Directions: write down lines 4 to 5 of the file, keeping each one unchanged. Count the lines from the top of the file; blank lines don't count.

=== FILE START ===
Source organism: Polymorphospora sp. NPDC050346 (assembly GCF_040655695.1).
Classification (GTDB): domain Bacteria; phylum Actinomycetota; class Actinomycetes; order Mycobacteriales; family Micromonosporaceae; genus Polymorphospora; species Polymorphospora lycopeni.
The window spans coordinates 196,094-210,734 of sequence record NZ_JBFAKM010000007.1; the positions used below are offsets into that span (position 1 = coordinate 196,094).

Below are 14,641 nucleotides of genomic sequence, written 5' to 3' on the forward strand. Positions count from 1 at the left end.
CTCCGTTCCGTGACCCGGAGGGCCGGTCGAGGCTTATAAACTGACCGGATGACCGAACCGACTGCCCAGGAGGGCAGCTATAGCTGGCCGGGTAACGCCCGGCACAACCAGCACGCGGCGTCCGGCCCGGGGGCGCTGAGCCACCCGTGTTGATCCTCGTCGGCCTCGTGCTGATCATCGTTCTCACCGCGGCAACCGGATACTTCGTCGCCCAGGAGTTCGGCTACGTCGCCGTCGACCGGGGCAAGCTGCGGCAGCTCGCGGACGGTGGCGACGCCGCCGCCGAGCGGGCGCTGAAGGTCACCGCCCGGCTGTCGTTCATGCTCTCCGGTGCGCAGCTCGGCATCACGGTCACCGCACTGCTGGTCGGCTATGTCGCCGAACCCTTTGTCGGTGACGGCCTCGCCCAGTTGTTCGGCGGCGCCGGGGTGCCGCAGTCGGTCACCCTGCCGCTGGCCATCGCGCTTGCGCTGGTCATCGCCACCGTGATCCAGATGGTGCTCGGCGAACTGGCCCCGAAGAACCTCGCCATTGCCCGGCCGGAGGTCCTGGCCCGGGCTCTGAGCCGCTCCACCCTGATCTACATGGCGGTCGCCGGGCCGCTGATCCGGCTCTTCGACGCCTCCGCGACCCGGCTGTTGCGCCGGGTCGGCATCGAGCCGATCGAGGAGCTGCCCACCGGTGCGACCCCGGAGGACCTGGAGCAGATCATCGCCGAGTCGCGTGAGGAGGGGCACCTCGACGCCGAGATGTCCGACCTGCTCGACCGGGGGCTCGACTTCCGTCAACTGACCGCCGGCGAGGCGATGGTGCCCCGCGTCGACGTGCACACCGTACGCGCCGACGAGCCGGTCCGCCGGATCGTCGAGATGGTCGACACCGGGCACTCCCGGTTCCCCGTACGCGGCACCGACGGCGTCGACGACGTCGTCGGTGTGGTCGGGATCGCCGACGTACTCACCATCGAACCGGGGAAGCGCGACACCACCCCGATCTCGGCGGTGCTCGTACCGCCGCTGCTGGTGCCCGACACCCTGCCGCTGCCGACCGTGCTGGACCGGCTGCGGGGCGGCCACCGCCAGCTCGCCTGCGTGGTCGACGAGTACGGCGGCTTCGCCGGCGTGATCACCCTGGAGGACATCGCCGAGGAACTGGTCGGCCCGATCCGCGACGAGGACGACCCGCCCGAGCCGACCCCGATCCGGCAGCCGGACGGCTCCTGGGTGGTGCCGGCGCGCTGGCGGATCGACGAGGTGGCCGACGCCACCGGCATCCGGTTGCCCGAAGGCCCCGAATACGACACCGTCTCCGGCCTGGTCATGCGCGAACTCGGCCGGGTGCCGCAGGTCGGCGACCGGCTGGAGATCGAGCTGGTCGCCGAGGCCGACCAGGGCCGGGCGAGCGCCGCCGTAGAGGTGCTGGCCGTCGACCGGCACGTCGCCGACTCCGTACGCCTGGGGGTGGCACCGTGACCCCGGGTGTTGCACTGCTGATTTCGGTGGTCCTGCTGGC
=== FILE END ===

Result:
Below are 14,641 nucleotides of genomic sequence, written 5' to 3' on the forward strand. Positions count from 1 at the left end.
CTCCGTTCCGTGACCCGGAGGGCCGGTCGAGGCTTATAAACTGACCGGATGACCGAACCGACTGCCCAGGAGGGCAGCTATAGCTGGCCGGGTAACGCCCGGCACAACCAGCACGCGGCGTCCGGCCCGGGGGCGCTGAGCCACCCGTGTTGATCCTCGTCGGCCTCGTGCTGATCATCGTTCTCACCGCGGCAACCGGATACTTCGTCGCCCAGGAGTTCGGCTACGTCGCCGTCGACCGGGGCAAGCTGCGGCAGCTCGCGGACGGTGGCGACGCCGCCGCCGAGCGGGCGCTGAAGGTCACCGCCCGGCTGTCGTTCATGCTCTCCGGTGCGCAGCTCGGCATCACGGTCACCGCACTGCTGGTCGGCTATGTCGCCGAACCCTTTGTCGGTGACGGCCTCGCCCAGTTGTTCGGCGGCGCCGGGGTGCCGCAGTCGGTCACCCTGCCGCTGGCCATCGCGCTTGCGCTGGTCATCGCCACCGTGATCCAGATGGTGCTCGGCGAACTGGCCCCGAAGAACCTCGCCATTGCCCGGCCGGAGGTCCTGGCCCGGGCTCTGAGCCGCTCCACCCTGATCTACATGGCGGTCGCCGGGCCGCTGATCCGGCTCTTCGACGCCTCCGCGACCCGGCTGTTGCGCCGGGTCGGCATCGAGCCGATCGAGGAGCTGCCCACCGGTGCGACCCCGGAGGACCTGGAGCAGATCATCGCCGAGTCGCGTGAGGAGGGGCACCTCGACGCCGAGATGTCCGACCTGCTCGACCGGGGGCTCGACTTCCGTCAACTGACCGCCGGCGAGGCGATGGTGCCCCGCGTCGACGTGCACACCGTACGCGCCGACGAGCCGGTCCGCCGGATCGTCGAGATGGTCGACACCGGGCACTCCCGGTTCCCCGTACGCGGCACCGACGGCGTCGACGACGTCGTCGGTGTGGTCGGGATCGCCGACGTACTCACCATCGAACCGGGGAAGCGCGACACCACCCCGATCTCGGCGGTGCTCGTACCGCCGCTGCTGGTGCCCGACACCCTGCCGCTGCCGACCGTGCTGGACCGGCTGCGGGGCGGCCACCGCCAGCTCGCCTGCGTGGTCGACGAGTACGGCGGCTTCGCCGGCGTGATCACCCTGGAGGACATCGCCGAGGAACTGGTCGGCCCGATCCGCGACGAGGACGACCCGCCCGAGCCGACCCCGATCCGGCAGCCGGACGGCTCCTGGGTGGTGCCGGCGCGCTGGCGGATCGACGAGGTGGCCGACGCCACCGGCATCCGGTTGCCCGAAGGCCCCGAATACGACACCGTCTCCGGCCTGGTCATGCGCGAACTCGGCCGGGTGCCGCAGGTCGGCGACCGGCTGGAGATCGAGCTGGTCGCCGAGGCCGACCAGGGCCGGGCGAGCGCCGCCGTAGAGGTGCTGGCCGTCGACCGGCACGTCGCCGACTCCGTACGCCTGGGGGTGGCACCGTGACCCCGGGTGTTGCACTGCTGATTTCGGTGGTCCTGCTGGC